“Carnival! We’re the Merry Pranksters!”
As Fantasy Flight Games closes the book on Warhammer Fantasy Roleplay 3rd Edition, I take a brief look back at the history of ‘WFRP’.
While Flagelant the dwarf scales the back wall and enters a second-level window the other party members distract the old woman who owns the house by telling her they are members of a Knitting Guild who have heard about her wonderful cat blankets. Flagelant searches Adolphus’s room and finds his diary, which details his progress infiltrating the Jade Sceptre chaos cult. Once he has safely left the house, the others snatch back the 15 gold crowns they had offered the old woman for her cat blanket, all shouting in unison: “Carnival! We’re the Merry Pranksters!” They leave her close to shock.
Sometimes it’s very difficult to separate your love for a game from the business realities that surround it. A perfect case in point is Warhammer Fantasy Roleplay. Fantasy Flight Games recently announced that their third edition, first released in 2009 but to all intents and purposes dead since the release of the last campaign book at the end of 2012, has come to an end. I’m sure we can all understand why the ‘official’ announcement was probably postponed so long—to keep selling back inventory—though it’s a shame that so little has happened with the game in the last two years. But now this edition of WFRP is no more, let’s have a look back over the turbulent history of the game as it once again falls back into limbo.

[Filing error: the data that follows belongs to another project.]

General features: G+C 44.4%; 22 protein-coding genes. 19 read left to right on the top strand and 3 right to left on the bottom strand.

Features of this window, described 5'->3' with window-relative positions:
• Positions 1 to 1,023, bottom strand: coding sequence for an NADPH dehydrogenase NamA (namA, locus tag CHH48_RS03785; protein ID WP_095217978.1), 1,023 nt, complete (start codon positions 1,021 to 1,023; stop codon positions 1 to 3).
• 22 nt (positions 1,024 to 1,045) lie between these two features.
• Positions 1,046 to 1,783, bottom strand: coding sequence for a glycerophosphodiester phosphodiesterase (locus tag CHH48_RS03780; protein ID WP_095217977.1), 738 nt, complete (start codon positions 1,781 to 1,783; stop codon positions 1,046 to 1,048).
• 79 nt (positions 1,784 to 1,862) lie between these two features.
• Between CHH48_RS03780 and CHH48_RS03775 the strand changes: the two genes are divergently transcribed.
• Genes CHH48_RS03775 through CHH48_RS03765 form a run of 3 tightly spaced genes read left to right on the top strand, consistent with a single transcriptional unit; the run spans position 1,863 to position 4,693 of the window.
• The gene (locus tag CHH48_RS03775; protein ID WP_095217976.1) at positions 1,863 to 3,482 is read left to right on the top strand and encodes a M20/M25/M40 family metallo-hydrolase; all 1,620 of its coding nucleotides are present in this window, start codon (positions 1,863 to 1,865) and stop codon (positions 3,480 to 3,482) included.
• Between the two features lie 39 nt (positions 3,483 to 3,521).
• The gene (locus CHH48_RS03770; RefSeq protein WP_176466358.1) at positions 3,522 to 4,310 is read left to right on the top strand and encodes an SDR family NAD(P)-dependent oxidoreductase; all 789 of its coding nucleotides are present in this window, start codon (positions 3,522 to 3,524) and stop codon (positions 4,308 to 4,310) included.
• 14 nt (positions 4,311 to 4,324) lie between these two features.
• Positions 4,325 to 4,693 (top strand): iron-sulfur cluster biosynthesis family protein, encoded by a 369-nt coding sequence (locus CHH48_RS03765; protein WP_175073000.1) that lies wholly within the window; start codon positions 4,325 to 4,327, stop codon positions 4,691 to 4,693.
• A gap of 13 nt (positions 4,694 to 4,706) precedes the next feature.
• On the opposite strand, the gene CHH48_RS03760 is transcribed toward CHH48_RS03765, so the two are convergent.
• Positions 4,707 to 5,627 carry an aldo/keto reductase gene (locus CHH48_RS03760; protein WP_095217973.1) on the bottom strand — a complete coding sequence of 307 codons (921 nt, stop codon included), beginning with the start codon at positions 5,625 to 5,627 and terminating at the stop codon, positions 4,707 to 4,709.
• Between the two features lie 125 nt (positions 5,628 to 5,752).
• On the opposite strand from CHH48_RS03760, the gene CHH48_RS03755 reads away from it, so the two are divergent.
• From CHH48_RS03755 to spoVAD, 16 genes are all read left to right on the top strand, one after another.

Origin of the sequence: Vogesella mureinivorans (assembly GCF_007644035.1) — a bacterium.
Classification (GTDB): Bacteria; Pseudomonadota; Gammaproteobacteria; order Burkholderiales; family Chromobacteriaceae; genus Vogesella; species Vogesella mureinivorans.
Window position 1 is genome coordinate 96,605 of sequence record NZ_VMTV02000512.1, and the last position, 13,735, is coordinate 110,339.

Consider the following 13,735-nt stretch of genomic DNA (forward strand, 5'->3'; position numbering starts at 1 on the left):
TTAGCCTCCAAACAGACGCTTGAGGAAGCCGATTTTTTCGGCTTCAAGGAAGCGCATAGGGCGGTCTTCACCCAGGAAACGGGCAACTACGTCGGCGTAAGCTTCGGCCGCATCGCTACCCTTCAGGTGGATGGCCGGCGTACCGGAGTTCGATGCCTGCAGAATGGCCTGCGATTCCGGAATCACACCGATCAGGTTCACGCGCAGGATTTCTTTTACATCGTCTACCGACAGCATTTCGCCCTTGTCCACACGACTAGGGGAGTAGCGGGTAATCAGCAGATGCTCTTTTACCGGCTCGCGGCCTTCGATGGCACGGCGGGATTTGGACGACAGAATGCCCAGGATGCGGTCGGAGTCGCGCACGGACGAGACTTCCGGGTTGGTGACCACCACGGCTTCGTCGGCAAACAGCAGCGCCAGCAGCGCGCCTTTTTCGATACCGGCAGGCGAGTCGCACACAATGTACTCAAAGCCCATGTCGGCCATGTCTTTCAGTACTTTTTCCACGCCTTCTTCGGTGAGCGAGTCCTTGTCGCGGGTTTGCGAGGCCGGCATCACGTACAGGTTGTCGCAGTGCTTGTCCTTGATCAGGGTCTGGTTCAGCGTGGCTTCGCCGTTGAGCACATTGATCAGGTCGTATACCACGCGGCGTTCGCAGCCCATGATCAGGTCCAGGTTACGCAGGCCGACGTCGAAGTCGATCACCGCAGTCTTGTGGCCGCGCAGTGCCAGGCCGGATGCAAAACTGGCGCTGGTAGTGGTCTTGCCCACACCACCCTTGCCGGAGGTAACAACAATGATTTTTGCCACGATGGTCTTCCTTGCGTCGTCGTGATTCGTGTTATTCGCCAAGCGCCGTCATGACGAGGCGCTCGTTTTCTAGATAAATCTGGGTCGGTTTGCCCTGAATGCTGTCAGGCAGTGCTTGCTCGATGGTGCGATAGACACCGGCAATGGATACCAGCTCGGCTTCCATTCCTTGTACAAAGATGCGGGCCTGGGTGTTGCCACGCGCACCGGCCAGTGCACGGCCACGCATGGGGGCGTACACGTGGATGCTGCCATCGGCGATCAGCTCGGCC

A Short History
In 1986, Games Workshop released a big thick green book called Warhammer Fantasy Roleplay, and everything changed. This was a roleplaying system like no other. Up until then, my friends and I had pretty much stayed in the TSR (publishers of D&D) camp: Empire of the Petal Throne, AD&D, a bit of Gamma World and Star Frontiers; with the occasional foray into games such as Call of Cthulhu and Chill by other publishers. But essentially, these systems were all pretty much the same. WFRP immediately felt very, very different.
What is often forgotten these days is just how short the early golden days of WFRP were …
Perhaps it was the way characters jumped between real careers rather than abstract levels. Certainly the deadly, graphic combat was a shock: I’ll never forget the look on one of my player’s faces in our first game, when a simple bar brawn gave him a broken leg and he had to recuperate on a barge for two weeks.